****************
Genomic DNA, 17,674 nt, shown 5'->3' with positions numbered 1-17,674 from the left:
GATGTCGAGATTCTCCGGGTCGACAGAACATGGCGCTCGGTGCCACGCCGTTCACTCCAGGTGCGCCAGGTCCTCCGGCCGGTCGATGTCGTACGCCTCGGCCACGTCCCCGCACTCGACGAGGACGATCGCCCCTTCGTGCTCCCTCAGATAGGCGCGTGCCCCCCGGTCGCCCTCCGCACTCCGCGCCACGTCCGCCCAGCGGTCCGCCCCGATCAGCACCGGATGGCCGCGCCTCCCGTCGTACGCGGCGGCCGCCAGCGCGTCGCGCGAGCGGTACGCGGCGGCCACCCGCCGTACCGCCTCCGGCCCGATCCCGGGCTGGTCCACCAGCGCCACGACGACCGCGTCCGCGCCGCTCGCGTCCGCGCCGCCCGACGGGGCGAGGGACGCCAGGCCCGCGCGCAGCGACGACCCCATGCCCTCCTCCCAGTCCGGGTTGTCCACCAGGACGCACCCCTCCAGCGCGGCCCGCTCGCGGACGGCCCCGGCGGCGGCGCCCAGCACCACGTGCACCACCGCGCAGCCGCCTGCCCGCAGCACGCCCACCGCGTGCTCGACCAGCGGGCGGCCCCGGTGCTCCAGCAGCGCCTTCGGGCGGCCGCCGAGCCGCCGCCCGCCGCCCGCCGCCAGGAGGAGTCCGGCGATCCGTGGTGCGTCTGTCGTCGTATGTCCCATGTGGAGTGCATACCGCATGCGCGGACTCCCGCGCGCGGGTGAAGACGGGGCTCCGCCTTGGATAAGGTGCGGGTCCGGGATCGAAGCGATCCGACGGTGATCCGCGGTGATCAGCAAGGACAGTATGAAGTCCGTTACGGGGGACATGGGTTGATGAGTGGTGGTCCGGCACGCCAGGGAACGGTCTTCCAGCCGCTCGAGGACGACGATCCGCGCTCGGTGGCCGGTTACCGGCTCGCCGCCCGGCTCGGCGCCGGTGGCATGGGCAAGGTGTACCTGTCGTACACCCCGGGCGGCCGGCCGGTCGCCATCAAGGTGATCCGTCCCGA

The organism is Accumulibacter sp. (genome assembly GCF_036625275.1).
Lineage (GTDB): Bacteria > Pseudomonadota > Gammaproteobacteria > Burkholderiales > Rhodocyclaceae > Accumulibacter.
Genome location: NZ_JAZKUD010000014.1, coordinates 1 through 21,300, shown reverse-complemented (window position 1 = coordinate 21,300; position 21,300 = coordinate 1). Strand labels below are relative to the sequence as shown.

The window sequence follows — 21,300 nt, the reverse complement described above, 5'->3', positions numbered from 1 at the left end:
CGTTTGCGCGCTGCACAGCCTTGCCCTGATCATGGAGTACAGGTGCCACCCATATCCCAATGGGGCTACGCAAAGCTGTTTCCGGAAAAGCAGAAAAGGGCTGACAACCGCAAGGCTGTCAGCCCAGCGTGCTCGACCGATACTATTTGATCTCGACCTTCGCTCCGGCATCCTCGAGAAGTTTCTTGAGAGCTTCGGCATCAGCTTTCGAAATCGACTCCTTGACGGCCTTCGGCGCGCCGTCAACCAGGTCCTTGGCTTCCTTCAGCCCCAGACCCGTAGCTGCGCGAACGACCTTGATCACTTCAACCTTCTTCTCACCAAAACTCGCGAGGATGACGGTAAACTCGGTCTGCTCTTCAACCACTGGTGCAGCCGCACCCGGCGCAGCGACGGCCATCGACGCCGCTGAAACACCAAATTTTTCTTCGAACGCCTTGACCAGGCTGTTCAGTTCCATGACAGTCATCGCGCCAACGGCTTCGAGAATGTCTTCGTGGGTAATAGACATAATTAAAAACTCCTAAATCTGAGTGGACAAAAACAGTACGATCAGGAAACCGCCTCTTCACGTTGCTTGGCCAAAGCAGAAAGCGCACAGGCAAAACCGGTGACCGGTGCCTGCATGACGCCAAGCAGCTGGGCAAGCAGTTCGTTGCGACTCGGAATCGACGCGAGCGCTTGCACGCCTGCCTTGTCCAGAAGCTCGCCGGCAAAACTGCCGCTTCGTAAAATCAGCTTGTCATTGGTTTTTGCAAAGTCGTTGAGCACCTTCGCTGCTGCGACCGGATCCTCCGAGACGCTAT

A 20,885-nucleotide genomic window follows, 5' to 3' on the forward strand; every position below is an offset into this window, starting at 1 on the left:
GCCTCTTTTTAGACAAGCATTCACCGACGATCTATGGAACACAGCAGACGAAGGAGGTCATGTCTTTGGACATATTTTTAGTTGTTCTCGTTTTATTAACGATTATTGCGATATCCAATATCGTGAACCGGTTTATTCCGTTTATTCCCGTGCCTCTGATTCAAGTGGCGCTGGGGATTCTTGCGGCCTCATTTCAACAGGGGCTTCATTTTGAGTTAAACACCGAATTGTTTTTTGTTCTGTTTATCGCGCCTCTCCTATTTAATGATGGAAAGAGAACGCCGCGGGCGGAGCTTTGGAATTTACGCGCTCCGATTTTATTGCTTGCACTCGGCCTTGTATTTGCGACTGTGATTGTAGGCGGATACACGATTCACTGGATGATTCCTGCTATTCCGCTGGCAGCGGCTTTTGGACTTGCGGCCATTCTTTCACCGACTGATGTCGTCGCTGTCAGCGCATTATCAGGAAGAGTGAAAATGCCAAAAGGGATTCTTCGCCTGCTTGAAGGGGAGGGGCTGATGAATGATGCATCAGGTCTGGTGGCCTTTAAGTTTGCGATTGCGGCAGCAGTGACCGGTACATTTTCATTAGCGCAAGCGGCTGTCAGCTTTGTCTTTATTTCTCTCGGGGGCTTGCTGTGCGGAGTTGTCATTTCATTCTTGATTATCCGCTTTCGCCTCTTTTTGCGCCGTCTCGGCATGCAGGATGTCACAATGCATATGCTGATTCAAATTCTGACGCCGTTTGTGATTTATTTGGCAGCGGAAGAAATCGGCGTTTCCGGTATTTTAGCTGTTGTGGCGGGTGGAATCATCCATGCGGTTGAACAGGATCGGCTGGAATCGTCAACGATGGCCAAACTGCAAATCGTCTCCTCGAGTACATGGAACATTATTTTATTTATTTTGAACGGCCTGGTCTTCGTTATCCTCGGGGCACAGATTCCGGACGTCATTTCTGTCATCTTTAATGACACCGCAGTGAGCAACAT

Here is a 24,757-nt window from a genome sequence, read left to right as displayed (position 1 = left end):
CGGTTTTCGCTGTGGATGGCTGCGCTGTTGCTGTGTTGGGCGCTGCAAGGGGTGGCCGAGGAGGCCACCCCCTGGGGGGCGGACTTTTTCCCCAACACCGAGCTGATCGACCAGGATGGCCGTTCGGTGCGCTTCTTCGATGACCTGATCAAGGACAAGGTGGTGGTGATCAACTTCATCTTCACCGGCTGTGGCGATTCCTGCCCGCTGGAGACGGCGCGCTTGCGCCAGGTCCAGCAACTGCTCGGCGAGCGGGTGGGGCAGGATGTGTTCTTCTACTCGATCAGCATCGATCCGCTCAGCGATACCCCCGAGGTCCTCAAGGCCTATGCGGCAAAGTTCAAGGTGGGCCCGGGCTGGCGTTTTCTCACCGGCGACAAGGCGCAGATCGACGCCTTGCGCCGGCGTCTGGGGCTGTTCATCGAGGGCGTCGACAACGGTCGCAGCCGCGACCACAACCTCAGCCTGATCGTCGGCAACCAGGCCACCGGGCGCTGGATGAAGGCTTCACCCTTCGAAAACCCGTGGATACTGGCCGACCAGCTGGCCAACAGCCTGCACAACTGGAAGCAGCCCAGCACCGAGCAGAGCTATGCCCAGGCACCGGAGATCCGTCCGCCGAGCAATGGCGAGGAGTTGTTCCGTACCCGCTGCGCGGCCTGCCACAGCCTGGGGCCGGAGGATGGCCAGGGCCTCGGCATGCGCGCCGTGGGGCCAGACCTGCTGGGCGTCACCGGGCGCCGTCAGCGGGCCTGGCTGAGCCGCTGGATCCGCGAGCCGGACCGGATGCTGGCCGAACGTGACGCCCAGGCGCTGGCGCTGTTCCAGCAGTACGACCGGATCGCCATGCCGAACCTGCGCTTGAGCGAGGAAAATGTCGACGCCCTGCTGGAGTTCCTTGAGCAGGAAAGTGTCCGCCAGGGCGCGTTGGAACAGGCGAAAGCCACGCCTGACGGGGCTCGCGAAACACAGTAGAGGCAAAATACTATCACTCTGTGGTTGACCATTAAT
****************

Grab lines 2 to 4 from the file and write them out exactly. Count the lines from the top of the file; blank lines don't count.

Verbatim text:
GATGTCGAGATTCTCCGGGTCGACAGAACATGGCGCTCGGTGCCACGCCGTTCACTCCAGGTGCGCCAGGTCCTCCGGCCGGTCGATGTCGTACGCCTCGGCCACGTCCCCGCACTCGACGAGGACGATCGCCCCTTCGTGCTCCCTCAGATAGGCGCGTGCCCCCCGGTCGCCCTCCGCACTCCGCGCCACGTCCGCCCAGCGGTCCGCCCCGATCAGCACCGGATGGCCGCGCCTCCCGTCGTACGCGGCGGCCGCCAGCGCGTCGCGCGAGCGGTACGCGGCGGCCACCCGCCGTACCGCCTCCGGCCCGATCCCGGGCTGGTCCACCAGCGCCACGACGACCGCGTCCGCGCCGCTCGCGTCCGCGCCGCCCGACGGGGCGAGGGACGCCAGGCCCGCGCGCAGCGACGACCCCATGCCCTCCTCCCAGTCCGGGTTGTCCACCAGGACGCACCCCTCCAGCGCGGCCCGCTCGCGGACGGCCCCGGCGGCGGCGCCCAGCACCACGTGCACCACCGCGCAGCCGCCTGCCCGCAGCACGCCCACCGCGTGCTCGACCAGCGGGCGGCCCCGGTGCTCCAGCAGCGCCTTCGGGCGGCCGCCGAGCCGCCGCCCGCCGCCCGCCGCCAGGAGGAGTCCGGCGATCCGTGGTGCGTCTGTCGTCGTATGTCCCATGTGGAGTGCATACCGCATGCGCGGACTCCCGCGCGCGGGTGAAGACGGGGCTCCGCCTTGGATAAGGTGCGGGTCCGGGATCGAAGCGATCCGACGGTGATCCGCGGTGATCAGCAAGGACAGTATGAAGTCCGTTACGGGGGACATGGGTTGATGAGTGGTGGTCCGGCACGCCAGGGAACGGTCTTCCAGCCGCTCGAGGACGACGATCCGCGCTCGGTGGCCGGTTACCGGCTCGCCGCCCGGCTCGGCGCCGGTGGCATGGGCAAGGTGTACCTGTCGTACACCCCGGGCGGCCGGCCGGTCGCCATCAAGGTGATCCGTCCCGA

The organism is Accumulibacter sp. (genome assembly GCF_036625275.1).
Lineage (GTDB): Bacteria > Pseudomonadota > Gammaproteobacteria > Burkholderiales > Rhodocyclaceae > Accumulibacter.